Sunday, September 14, 2014

Variations on a Theme

While studying book illustrations by Wilhelm M. Busch I discovered a  reoccurring theme.
These three drawings were published in different books at different times.
A elderly man is watching a young woman or a youthful couple pass by. I believe that elderly man is Busch himself, perhaps reminiscing about his youth or discovering he still has romantic feelings toward the young.
Anyway,  these compositions are beautiful. I've been learning so much from Busch about intense drawing, staging and making a storytelling/personality statement.
Love this man's work!

Thursday, September 11, 2014


The Royal Guards in the film Robin Hood are played by rhinos. This was a appropriate choice be production designer Ken Anderson, who came up with all the initial animal versions for the cast of characters. When you look at a real rhino, you find it’s the one animal that resembles an armor plated warrior.

Milt Kahl finalized the design for animation, and as usual they are beautiful looking concepts.
The Rhinos' range of emotions is pretty one dimensional, they are just a bunch of stern, if not too  intelligent, heavies. And that works fine for the movie.

There is this one scene, where one of them actually buys into the concept that Little John, the bear, is a sexy gipsy woman. The Rhino even throws a whistle as he watches Little John sashaying in front of him. Milt came up with these key drawings, giving the Rhino’s mouth some rather loose lips. It’s a funny effect.

Another Rhino appeared as a pretty intimidating executioner.

Wednesday, September 10, 2014

Odds and Ends

As I am trying to organize my studio space, I came across a few things from my Disney past.
The sketches above are character designs for Queen Moustoria from the 1986 film The Great Mouse Detective. I tried to model her after Queen Victoria. Looking at the drawings now, decades later, I think they are not great, but not half bad either.

These are dog studies for Oliver & Company. Most of them were drawn from life at the studio, the first sheet with motion continuity was drawn from video footage. I have always loved this early stage of production, just doing research. In the end I didn’t do much animation on the film, I think just a handful of my scenes ended up in the movie. This was a time when Roger Rabbit was taking shape in London, and I switched over to that production.

If I remember correctly, I did these pigeon/character drawings AGES ago for Dave Michener. He was helping Ken Anderson during the early 1980s to get a movie called “Scruffy” off the ground. And there was this pigeon character. I don’t remember much about him or the story, but what bothers me is the fact that I drew this pigeon with a thin neck. How weird!  Pigeons don’t have thin necks!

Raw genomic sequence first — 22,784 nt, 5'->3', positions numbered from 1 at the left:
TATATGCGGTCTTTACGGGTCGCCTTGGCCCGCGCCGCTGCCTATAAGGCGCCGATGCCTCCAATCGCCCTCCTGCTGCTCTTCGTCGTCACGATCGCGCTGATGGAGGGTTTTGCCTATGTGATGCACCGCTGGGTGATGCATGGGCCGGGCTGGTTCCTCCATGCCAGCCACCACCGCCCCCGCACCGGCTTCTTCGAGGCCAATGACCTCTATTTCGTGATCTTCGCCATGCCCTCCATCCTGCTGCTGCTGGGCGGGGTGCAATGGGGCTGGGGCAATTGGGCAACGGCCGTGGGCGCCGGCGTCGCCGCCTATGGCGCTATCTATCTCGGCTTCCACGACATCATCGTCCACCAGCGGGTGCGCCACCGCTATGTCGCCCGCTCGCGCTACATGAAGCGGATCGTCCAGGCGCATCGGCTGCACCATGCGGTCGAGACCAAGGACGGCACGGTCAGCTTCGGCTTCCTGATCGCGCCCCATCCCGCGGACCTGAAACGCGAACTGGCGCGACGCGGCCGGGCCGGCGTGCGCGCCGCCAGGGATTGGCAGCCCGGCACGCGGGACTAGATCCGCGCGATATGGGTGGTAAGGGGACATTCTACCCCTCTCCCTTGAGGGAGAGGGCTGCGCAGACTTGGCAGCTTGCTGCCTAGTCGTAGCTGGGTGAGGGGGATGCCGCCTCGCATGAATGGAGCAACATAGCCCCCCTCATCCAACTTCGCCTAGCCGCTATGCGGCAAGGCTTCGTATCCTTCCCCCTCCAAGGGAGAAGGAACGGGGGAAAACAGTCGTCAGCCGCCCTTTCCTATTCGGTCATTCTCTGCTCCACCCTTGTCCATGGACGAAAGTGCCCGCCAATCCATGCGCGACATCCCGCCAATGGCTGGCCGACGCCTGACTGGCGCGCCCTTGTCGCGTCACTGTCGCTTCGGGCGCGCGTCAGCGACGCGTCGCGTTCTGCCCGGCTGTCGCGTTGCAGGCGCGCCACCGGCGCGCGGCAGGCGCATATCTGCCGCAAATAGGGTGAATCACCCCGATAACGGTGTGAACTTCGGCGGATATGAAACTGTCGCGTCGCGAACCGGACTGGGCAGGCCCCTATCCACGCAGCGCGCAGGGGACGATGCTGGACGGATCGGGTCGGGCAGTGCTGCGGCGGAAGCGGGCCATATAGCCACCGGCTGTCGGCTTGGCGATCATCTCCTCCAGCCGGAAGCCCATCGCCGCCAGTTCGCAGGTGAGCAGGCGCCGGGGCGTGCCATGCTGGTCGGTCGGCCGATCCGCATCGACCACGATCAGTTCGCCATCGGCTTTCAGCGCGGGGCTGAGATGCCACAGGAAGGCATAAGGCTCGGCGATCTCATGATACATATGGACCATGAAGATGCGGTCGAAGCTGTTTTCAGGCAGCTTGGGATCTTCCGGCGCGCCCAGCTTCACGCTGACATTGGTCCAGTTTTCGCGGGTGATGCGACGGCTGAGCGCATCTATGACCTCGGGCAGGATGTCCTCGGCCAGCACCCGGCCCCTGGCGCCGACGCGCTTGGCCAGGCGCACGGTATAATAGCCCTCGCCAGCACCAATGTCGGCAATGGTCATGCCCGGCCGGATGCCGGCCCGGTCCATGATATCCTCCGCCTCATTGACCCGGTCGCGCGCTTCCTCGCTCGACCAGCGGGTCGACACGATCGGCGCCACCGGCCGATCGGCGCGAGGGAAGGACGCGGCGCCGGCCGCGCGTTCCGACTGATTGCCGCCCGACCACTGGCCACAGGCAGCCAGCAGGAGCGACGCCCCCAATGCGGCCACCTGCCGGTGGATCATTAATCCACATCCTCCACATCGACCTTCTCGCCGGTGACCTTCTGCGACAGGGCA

Correction: The pigeon was not designed for the proposed film "Scruffy", instead he was originally a character in "Great Mouse Detective".

Sunday, September 7, 2014

Fred Moore, 103

It is still Sunday evening on the west coast, so I can still say that today Fred Moore would be 103 years old. For a moment I imagined how great it would be to be able to visit him, shake his hand, wish him a happy birthday, and thank him for his incredibly groundbreaking, unparalleled work.
Utopia? Guess what, Bambi’s production designer Tyrus Wong is going to be 104 next month, and I happened to “run into him” yesterday, shook his hand and thanked him for his incredibly groundbreaking, unparalleled work. (I will follow up with birthday wishes on October 25).

Back to Fred, to quote Marc Davis: ”Fred Moore WAS Disney drawing.”
And Ollie Johnston said: ”He couldn’t make a drawing that didn’t have everything in the right place. More beautiful stuff came out of his pencil…it flowed like liquid.”
The charming self portrait above is testament to Ollie’s words.

This vintage photo was taken during the production of the Mickey 1938 short The Brave Little Taylor.
Ollie was doing his first animation ever, on miscellaneous village people, and Fred was mentoring. One of the drawings on the wall in the back is Fred’s sketch of the King from the same short.
Call it spooky, but here is a scan of that drawing, with pinhole and all.

A bit of Fred’s continuity animation with the little sister from Make Mine Music’s “All the Cats Join In”.

A lovely illustration for a greeting card of some sorts.
Happy Birthday, Fred Moore!

To see more Moore art, go to my post celebrating his 100th birthday:

Friday, September 5, 2014

Peet's and Kahl's Brer Fox

It’s hard to imagine that story artist Bill Peet’s first character sketches of Brer Fox looked already this refined and so full of personality. He immediately came up with unconventional, appealing designs that worked perfectly for the film and were almost ready for animation. 
There is a sort of hillbilly look about the fox, with his big hat covering his ears completely.
Characters like him as well as the rabbit and the bear have this juicy graphic bite, you just want to pick up the pencil and animate them.

A few of Peet's final story sketches, can you tell he had a ball working on this film?

Milt Kahl refined Peet’s design to animation perfection. These were some of Milt’s favorite characters he ever worked on. The same can be said for Peet. 

The energy within the Song of the South characters is unique and inspiring. A top team of animators brought them to life: Kahl, Larson, Johnston, Les Clark, M. Davis and Lounsbery.